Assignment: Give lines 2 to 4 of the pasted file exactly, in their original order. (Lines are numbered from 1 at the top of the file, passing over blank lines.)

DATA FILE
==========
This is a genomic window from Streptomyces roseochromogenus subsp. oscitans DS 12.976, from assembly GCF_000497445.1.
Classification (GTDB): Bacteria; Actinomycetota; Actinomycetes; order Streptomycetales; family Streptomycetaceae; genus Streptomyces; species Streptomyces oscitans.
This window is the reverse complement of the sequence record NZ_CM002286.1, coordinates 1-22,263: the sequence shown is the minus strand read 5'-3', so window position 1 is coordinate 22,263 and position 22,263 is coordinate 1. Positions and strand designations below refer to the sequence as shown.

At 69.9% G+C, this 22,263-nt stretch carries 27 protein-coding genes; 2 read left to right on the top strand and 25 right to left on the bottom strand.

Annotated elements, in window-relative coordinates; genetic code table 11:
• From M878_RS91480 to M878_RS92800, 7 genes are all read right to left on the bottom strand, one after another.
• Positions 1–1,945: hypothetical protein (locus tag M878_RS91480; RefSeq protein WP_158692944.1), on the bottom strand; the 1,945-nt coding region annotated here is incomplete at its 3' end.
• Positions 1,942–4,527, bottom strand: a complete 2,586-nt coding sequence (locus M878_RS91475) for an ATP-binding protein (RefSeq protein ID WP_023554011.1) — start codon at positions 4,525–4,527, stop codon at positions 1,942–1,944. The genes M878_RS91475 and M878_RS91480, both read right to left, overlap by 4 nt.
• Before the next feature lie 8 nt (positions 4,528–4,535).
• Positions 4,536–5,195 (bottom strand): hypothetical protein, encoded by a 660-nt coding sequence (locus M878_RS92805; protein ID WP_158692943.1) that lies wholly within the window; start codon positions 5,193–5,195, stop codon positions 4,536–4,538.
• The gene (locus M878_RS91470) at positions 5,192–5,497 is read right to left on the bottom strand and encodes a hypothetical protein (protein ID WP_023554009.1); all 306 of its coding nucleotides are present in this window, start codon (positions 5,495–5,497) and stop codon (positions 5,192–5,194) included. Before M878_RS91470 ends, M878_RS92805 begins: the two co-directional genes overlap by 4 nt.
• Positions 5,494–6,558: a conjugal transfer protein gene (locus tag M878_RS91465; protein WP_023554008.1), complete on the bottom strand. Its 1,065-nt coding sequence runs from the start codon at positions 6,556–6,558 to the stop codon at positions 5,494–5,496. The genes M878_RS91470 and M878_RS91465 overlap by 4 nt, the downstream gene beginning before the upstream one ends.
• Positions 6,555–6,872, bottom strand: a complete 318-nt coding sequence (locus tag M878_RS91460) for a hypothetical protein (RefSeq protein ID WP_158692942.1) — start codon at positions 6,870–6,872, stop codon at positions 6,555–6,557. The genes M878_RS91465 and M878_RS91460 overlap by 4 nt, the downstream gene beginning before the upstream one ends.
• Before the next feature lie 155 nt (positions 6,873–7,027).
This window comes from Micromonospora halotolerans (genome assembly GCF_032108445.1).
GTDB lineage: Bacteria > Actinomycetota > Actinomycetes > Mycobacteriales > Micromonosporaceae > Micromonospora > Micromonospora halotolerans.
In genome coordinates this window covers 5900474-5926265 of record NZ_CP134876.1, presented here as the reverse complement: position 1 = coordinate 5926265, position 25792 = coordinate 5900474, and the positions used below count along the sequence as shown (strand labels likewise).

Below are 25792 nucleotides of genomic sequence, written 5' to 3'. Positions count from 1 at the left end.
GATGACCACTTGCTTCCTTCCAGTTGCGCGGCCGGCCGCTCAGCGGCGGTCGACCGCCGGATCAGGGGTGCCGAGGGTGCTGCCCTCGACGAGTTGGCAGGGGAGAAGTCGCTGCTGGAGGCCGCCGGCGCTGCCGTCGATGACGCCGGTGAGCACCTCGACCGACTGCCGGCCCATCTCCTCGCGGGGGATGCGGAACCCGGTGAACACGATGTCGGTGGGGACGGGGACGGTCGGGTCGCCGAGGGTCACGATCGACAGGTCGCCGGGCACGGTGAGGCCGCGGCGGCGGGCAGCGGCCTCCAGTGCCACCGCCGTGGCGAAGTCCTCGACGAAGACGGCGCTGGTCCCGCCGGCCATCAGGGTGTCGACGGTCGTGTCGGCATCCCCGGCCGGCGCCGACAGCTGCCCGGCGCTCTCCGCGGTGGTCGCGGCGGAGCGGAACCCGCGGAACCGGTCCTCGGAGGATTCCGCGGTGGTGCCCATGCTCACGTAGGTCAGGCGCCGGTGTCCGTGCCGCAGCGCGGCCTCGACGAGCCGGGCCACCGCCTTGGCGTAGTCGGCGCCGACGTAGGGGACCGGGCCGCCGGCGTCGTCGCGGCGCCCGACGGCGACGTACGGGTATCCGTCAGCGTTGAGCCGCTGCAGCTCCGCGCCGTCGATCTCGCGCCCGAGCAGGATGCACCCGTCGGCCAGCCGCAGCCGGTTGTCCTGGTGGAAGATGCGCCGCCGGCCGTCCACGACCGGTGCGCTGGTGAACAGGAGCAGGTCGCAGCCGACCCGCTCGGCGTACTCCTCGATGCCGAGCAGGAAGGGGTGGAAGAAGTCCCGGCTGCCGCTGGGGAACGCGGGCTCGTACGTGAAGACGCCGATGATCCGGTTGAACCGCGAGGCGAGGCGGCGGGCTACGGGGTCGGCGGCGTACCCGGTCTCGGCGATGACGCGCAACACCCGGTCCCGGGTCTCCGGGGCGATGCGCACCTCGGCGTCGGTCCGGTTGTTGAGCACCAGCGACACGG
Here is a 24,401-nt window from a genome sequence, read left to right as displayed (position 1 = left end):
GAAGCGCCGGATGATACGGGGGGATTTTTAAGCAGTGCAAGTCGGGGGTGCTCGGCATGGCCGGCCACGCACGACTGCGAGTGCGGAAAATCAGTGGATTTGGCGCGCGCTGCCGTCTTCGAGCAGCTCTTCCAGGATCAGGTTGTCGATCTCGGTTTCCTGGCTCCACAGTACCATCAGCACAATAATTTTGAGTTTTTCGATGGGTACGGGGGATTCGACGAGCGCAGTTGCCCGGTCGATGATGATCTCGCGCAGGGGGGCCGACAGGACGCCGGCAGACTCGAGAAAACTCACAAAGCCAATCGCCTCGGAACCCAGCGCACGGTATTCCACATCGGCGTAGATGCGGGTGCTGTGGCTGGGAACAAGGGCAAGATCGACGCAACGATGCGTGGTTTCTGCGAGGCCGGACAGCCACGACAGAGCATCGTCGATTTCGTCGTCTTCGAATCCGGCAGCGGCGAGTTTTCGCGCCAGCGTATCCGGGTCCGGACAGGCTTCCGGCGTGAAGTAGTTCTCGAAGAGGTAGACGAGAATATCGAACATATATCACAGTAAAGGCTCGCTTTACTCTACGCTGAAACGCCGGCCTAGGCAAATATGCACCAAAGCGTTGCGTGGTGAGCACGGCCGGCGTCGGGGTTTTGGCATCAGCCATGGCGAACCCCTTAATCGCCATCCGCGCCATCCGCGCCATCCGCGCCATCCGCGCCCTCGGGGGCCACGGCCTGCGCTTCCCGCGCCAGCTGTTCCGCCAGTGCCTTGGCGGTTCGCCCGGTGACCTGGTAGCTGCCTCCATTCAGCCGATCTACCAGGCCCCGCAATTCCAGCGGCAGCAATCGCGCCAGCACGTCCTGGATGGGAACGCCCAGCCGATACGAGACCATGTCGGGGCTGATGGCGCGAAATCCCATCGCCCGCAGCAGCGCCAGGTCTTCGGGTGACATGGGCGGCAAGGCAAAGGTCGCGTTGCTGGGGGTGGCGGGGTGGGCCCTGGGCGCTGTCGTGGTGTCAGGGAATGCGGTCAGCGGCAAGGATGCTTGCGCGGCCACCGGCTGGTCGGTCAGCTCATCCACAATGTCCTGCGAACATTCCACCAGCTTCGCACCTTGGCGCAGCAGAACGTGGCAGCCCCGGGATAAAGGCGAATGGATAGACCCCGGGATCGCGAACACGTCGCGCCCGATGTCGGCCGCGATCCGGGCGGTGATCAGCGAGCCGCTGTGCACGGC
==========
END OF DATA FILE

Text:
Classification (GTDB): Bacteria; Actinomycetota; Actinomycetes; order Streptomycetales; family Streptomycetaceae; genus Streptomyces; species Streptomyces oscitans.
This window is the reverse complement of the sequence record NZ_CM002286.1, coordinates 1-22,263: the sequence shown is the minus strand read 5'-3', so window position 1 is coordinate 22,263 and position 22,263 is coordinate 1. Positions and strand designations below refer to the sequence as shown.

At 69.9% G+C, this 22,263-nt stretch carries 27 protein-coding genes; 2 read left to right on the top strand and 25 right to left on the bottom strand.